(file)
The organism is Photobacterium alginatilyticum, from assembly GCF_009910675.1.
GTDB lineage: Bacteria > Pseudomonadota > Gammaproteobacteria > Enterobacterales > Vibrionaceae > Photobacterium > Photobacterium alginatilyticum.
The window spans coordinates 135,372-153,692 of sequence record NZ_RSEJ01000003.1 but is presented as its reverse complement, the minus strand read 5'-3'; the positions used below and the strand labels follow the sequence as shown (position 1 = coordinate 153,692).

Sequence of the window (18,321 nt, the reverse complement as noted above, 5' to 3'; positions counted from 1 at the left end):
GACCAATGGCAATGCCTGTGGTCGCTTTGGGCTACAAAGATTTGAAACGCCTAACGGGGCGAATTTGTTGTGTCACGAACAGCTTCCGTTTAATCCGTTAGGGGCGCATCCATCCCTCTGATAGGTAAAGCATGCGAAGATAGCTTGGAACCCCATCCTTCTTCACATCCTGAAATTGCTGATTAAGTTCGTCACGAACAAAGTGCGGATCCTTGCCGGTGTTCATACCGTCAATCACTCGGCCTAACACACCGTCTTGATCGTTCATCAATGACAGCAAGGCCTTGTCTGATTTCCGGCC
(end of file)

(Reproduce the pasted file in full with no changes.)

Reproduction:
The organism is Photobacterium alginatilyticum, from assembly GCF_009910675.1.
GTDB lineage: Bacteria > Pseudomonadota > Gammaproteobacteria > Enterobacterales > Vibrionaceae > Photobacterium > Photobacterium alginatilyticum.
The window spans coordinates 135,372-153,692 of sequence record NZ_RSEJ01000003.1 but is presented as its reverse complement, the minus strand read 5'-3'; the positions used below and the strand labels follow the sequence as shown (position 1 = coordinate 153,692).

Sequence of the window (18,321 nt, the reverse complement as noted above, 5' to 3'; positions counted from 1 at the left end):
GACCAATGGCAATGCCTGTGGTCGCTTTGGGCTACAAAGATTTGAAACGCCTAACGGGGCGAATTTGTTGTGTCACGAACAGCTTCCGTTTAATCCGTTAGGGGCGCATCCATCCCTCTGATAGGTAAAGCATGCGAAGATAGCTTGGAACCCCATCCTTCTTCACATCCTGAAATTGCTGATTAAGTTCGTCACGAACAAAGTGCGGATCCTTGCCGGTGTTCATACCGTCAATCACTCGGCCTAACACACCGTCTTGATCGTTCATCAATGACAGCAAGGCCTTGTCTGATTTCCGGCC